ment rainfall during the season.

The experimental design was a randomized complete block. Replications numbered i
three, six, four, and four in 1976 through 1979, respectively. Seeds were
planted in 31-cm rows in 1976 and 1977, 25-cm rows n 1978, and 35-cm rows in i
1979. Seeding density ranged from 56 to 64 seeds/m Each plot consisted
of five or six rows 5 m long of which the center three or four rows were har-
vested for yield.

Reproductive development of cultivars was observed as days from emergence to
R1 (50% of plants having one flower), R4 (50% having a 2.0 cm long pod any-
where on the plant), R5 (50% having detectable bean swelling in any pod),
and R8 (95% of the pods at mature color). The reproductive stages differ
slightly from those of Fehr et al (1971) and Fehr and Caviness (1977) in that
R3, R4, and R5 stages pertain to pods at any node on the plant rather than
at the top four nodes having fully-expanded leaves.

The soybeans were hand-harvested a few days after reaching R8 maturity, warm
air-dried, and threshed. Yield of clean seed per plot was based on harvested
areas (bordered middle rows) of 4.46 m2 in 1976 and 1977, 4.34 m2 in 1978,

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and 5.12 m2 in 1979. Average height to tip of main stem was measured at
maturity. Seed quality was rated on a scale of 1 (very good) to 5 (very
poor). Weight per 100 seeds was determined. To estimate combine harvest-
ability, at least 50 cm of bordered row was cut into two segments; soil
line to 8 cm, and above 8 cm. Individual segments were threshed separately
and percent seed weight below 8 cm height was determined. All data on re-
productive development and yield characteristics were subjected to analysis
of variance. Cultivar means were compared by the new Duncan's Multiple
Range test. The error term was the cultivar by replication mean square.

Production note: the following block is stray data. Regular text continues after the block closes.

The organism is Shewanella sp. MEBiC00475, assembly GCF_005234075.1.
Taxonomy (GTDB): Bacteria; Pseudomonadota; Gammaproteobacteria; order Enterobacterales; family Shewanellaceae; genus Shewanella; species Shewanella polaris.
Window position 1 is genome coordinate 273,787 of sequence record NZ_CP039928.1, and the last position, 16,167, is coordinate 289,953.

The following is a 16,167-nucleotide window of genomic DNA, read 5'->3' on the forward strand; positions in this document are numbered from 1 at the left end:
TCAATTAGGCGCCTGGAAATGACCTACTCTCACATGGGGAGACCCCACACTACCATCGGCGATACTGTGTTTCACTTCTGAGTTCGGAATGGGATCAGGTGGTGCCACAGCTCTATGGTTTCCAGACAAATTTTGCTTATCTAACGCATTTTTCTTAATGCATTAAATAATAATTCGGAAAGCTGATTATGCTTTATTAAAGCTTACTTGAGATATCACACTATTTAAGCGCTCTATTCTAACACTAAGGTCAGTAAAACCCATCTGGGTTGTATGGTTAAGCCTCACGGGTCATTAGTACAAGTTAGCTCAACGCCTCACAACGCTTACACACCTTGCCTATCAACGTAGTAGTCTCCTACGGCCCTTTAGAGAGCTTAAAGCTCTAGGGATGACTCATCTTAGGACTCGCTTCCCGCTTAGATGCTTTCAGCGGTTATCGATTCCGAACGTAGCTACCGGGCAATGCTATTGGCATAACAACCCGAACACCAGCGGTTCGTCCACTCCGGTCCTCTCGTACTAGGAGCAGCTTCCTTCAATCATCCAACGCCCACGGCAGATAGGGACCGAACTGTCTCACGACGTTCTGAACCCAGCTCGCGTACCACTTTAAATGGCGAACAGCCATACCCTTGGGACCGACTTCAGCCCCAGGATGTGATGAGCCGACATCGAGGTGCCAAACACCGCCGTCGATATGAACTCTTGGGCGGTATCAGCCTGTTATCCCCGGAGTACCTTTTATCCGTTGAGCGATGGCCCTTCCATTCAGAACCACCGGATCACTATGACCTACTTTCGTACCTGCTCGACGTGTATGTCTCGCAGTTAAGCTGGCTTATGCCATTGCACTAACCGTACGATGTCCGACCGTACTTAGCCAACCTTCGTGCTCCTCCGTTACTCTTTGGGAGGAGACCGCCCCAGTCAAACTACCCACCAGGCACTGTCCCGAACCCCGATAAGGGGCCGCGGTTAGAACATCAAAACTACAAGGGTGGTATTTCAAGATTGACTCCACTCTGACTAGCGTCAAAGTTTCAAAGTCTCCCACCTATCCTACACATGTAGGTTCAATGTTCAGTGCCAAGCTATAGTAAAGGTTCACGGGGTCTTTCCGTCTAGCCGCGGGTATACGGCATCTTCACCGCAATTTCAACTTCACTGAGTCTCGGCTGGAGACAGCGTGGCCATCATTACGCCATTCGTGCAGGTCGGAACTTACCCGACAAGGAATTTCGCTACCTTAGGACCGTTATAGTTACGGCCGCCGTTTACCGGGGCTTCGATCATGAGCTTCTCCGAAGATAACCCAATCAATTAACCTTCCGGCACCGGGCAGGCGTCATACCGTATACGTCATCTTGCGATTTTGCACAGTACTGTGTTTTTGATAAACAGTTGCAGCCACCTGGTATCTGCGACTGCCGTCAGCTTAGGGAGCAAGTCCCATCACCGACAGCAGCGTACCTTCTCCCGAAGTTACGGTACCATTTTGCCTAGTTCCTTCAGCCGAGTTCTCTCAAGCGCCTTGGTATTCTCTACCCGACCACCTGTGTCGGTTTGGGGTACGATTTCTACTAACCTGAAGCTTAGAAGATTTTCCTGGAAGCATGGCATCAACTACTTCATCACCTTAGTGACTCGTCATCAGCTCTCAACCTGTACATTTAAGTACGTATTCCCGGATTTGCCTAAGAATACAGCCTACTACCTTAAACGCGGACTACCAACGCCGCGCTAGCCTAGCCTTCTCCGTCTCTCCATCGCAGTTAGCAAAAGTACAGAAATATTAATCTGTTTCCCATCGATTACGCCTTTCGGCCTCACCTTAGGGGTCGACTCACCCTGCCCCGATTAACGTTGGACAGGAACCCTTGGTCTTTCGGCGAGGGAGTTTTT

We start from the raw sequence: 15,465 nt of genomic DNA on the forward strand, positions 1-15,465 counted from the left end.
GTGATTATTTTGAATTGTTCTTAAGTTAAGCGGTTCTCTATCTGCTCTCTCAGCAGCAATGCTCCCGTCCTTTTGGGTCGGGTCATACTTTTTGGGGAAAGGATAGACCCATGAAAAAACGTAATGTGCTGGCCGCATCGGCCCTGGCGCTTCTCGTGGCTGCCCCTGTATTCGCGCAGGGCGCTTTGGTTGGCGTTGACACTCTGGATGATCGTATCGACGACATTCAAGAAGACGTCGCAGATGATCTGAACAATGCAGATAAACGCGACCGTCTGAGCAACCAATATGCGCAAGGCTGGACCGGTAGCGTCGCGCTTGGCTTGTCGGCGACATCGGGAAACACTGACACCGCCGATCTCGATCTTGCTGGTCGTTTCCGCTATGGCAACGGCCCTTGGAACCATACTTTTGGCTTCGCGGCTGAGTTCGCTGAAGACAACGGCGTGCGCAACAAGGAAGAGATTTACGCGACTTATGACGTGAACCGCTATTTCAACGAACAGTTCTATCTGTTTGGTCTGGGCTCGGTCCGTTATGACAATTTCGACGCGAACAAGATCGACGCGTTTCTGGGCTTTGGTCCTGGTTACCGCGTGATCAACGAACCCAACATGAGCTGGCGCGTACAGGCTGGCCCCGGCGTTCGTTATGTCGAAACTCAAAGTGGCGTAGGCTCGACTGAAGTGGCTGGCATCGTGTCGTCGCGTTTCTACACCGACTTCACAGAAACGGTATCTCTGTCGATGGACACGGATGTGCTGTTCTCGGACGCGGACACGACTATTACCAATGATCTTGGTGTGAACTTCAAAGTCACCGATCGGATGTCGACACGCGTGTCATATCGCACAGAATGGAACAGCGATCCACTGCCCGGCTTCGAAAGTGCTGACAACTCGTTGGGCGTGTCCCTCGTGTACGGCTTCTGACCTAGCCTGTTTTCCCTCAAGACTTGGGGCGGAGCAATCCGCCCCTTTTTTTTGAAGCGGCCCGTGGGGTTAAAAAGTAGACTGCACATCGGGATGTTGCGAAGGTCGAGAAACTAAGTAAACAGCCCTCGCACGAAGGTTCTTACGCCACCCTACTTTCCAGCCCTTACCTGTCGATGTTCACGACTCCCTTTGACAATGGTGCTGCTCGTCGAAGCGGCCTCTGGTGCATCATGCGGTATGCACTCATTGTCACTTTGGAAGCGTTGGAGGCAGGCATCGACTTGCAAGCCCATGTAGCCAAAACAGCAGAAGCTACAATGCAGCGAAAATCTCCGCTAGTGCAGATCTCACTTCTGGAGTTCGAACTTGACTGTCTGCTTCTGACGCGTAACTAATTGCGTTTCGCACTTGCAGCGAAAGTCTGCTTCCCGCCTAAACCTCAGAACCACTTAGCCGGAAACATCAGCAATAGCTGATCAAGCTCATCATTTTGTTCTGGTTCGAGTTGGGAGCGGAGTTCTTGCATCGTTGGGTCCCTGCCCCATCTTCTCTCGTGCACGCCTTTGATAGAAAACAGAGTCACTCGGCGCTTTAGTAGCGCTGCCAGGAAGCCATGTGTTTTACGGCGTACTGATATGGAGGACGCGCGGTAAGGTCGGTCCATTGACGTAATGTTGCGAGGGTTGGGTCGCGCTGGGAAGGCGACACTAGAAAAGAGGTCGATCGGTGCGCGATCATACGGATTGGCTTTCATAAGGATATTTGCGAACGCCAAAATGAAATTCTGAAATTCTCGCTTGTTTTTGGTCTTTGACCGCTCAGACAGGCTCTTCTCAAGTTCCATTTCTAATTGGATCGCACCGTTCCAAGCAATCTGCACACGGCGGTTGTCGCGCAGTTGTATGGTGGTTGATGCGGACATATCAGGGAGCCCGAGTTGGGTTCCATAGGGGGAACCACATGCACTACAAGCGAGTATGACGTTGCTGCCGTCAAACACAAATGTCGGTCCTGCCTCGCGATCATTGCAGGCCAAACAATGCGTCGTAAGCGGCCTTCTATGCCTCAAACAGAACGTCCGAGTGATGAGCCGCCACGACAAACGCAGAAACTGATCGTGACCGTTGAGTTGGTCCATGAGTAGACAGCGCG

Second Crop: The second crop 'Cobb' soybeans were planted 30 June 1977, 29
June 1978, and 27 June 1979 in 92, 46, and 35-cm rows, respectively. Tillage
prior to the second crop consisted of disking in 1977, plowing and disking
in 1978, and no-tillage in 1979. No nematocide or additional fertilizer
was applied. Alachlor, at 2.2 kg/ha was used all three years for weed
control with addition of 2.2 kg/ha of glyphosate (N(phosphonemethyl)glycine)
on no-tillage plots in 1979. Cultivation was done in 1977 and 1978. The
second crops were irrigated in 1978 and 1979. Insecticides were needed in
1978 and 1979. Four yield replicates were harvested each year from border-
ed rows similar in area to the first crop. Yield and maturity characteris-
tics were handled similarly to the first crop. To convert kg/ha to Ib/ac,
multiply by 0.892. Divide lb/ac by 60 to obtain bu/ac.

RESULTS AND DISCUSSION

Cultivars with Suitable Reproductive Development for First Crop: Maturity
data from 1976 and 1979 (Table 1) shows cultivars from a range of Maturity
Groups (MG). Maturity data from 1977 and 1978 were intermediate to those
in 1976 and 1979. Reproductive development and maturity was prolonged in
1976, partially due to season and partially due to southern green stinkbug
damage. In 1979, the only year nematocide was not applied, nematode injury
may have hastened reproductive development and senescence, especially for
the'first three cultivars listed.

Cultivars in MG 00 through I including 'Corsoy' (MG II) flowered early (29
days after emergence) and did not differ significantly in days from emer-
gence to RI, R4, and R5. However, they differed up to 6 days in time to
maturity. Maturity Group II, III, and IV cultivars flowered 1 to 2 days
later; thereafter, each respective MG was progressively somewhat slower in
reaching each successive reproductive stage. The largest difference among
MG 00 to IV cultivars occurred in days from R5 (bean swell) to R8 (95% pod
maturity). The slightly slower reproductive development of MG II, III, and
IV cultivars contributed to taller plants with 1 to 2 more nodes, but the
significantly longer pod fill period (R5 to R8) gave these cultivars a con-
siderable yield advantage over MG 00, 0, and I (Table 2).

The MG V, VI, and VII cultivars were delayed in flowering and slower in
reproductive development than MG IV and earlier cultivars. They flowered
at least 10 days later than MG IV cultivars. The substantial shift in
reproductive behavior from MG IV to MG V is noteworthy. Reproductive